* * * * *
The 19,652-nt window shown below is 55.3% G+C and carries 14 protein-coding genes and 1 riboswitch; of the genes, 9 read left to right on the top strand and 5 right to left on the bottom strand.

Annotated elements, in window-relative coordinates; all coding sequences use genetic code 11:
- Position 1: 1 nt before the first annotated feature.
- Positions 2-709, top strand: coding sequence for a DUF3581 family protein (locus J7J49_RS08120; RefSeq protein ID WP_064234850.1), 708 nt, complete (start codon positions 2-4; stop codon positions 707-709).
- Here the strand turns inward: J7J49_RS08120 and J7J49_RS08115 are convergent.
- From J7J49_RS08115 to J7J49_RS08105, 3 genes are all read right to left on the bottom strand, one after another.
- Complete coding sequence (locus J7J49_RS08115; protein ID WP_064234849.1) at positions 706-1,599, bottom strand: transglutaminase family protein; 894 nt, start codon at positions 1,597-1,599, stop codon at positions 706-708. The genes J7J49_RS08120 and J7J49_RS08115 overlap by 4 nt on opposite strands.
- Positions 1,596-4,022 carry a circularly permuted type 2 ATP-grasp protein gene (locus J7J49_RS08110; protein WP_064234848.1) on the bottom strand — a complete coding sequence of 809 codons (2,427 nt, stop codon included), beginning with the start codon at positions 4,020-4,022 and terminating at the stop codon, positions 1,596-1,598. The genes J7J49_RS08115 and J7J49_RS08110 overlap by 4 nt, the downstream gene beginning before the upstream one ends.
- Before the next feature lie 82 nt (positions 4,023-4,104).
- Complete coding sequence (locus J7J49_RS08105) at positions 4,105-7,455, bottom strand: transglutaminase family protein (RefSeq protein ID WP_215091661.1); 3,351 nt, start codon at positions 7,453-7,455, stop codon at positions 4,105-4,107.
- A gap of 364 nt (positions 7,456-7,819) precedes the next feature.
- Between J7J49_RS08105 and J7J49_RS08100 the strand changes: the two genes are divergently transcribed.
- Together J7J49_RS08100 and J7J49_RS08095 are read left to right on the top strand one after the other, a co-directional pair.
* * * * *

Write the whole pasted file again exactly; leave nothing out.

The 19,652-nt window shown below is 55.3% G+C and carries 14 protein-coding genes and 1 riboswitch; of the genes, 9 read left to right on the top strand and 5 right to left on the bottom strand.

Annotated elements, in window-relative coordinates; all coding sequences use genetic code 11:
- Position 1: 1 nt before the first annotated feature.
- Positions 2-709, top strand: coding sequence for a DUF3581 family protein (locus J7J49_RS08120; RefSeq protein ID WP_064234850.1), 708 nt, complete (start codon positions 2-4; stop codon positions 707-709).
- Here the strand turns inward: J7J49_RS08120 and J7J49_RS08115 are convergent.
- From J7J49_RS08115 to J7J49_RS08105, 3 genes are all read right to left on the bottom strand, one after another.
- Complete coding sequence (locus J7J49_RS08115; protein ID WP_064234849.1) at positions 706-1,599, bottom strand: transglutaminase family protein; 894 nt, start codon at positions 1,597-1,599, stop codon at positions 706-708. The genes J7J49_RS08120 and J7J49_RS08115 overlap by 4 nt on opposite strands.
- Positions 1,596-4,022 carry a circularly permuted type 2 ATP-grasp protein gene (locus J7J49_RS08110; protein WP_064234848.1) on the bottom strand — a complete coding sequence of 809 codons (2,427 nt, stop codon included), beginning with the start codon at positions 4,020-4,022 and terminating at the stop codon, positions 1,596-1,598. The genes J7J49_RS08115 and J7J49_RS08110 overlap by 4 nt, the downstream gene beginning before the upstream one ends.
- Before the next feature lie 82 nt (positions 4,023-4,104).
- Complete coding sequence (locus J7J49_RS08105) at positions 4,105-7,455, bottom strand: transglutaminase family protein (RefSeq protein ID WP_215091661.1); 3,351 nt, start codon at positions 7,453-7,455, stop codon at positions 4,105-4,107.
- A gap of 364 nt (positions 7,456-7,819) precedes the next feature.
- Between J7J49_RS08105 and J7J49_RS08100 the strand changes: the two genes are divergently transcribed.
- Together J7J49_RS08100 and J7J49_RS08095 are read left to right on the top strand one after the other, a co-directional pair.